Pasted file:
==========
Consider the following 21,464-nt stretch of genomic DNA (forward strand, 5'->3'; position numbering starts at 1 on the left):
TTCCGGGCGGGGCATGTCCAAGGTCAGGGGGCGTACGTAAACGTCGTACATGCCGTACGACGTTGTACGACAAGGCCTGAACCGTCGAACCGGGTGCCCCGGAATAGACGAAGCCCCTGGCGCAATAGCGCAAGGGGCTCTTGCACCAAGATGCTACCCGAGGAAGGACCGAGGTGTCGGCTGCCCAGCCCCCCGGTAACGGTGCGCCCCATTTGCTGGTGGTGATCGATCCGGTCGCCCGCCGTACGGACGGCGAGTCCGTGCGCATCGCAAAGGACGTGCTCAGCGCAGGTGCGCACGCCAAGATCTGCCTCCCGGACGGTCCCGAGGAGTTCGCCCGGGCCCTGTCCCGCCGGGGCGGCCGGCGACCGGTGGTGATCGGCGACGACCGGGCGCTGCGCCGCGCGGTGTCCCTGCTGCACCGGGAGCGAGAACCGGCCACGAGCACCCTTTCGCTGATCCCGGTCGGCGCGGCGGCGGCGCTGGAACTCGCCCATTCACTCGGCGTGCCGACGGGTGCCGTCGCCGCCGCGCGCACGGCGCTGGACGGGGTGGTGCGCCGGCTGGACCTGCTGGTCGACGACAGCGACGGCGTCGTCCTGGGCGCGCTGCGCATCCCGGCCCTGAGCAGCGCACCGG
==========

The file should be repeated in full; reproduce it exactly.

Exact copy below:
Consider the following 21,464-nt stretch of genomic DNA (forward strand, 5'->3'; position numbering starts at 1 on the left):
TTCCGGGCGGGGCATGTCCAAGGTCAGGGGGCGTACGTAAACGTCGTACATGCCGTACGACGTTGTACGACAAGGCCTGAACCGTCGAACCGGGTGCCCCGGAATAGACGAAGCCCCTGGCGCAATAGCGCAAGGGGCTCTTGCACCAAGATGCTACCCGAGGAAGGACCGAGGTGTCGGCTGCCCAGCCCCCCGGTAACGGTGCGCCCCATTTGCTGGTGGTGATCGATCCGGTCGCCCGCCGTACGGACGGCGAGTCCGTGCGCATCGCAAAGGACGTGCTCAGCGCAGGTGCGCACGCCAAGATCTGCCTCCCGGACGGTCCCGAGGAGTTCGCCCGGGCCCTGTCCCGCCGGGGCGGCCGGCGACCGGTGGTGATCGGCGACGACCGGGCGCTGCGCCGCGCGGTGTCCCTGCTGCACCGGGAGCGAGAACCGGCCACGAGCACCCTTTCGCTGATCCCGGTCGGCGCGGCGGCGGCGCTGGAACTCGCCCATTCACTCGGCGTGCCGACGGGTGCCGTCGCCGCCGCGCGCACGGCGCTGGACGGGGTGGTGCGCCGGCTGGACCTGCTGGTCGACGACAGCGACGGCGTCGTCCTGGGCGCGCTGCGCATCCCGGCCCTGAGCAGCGCACCGG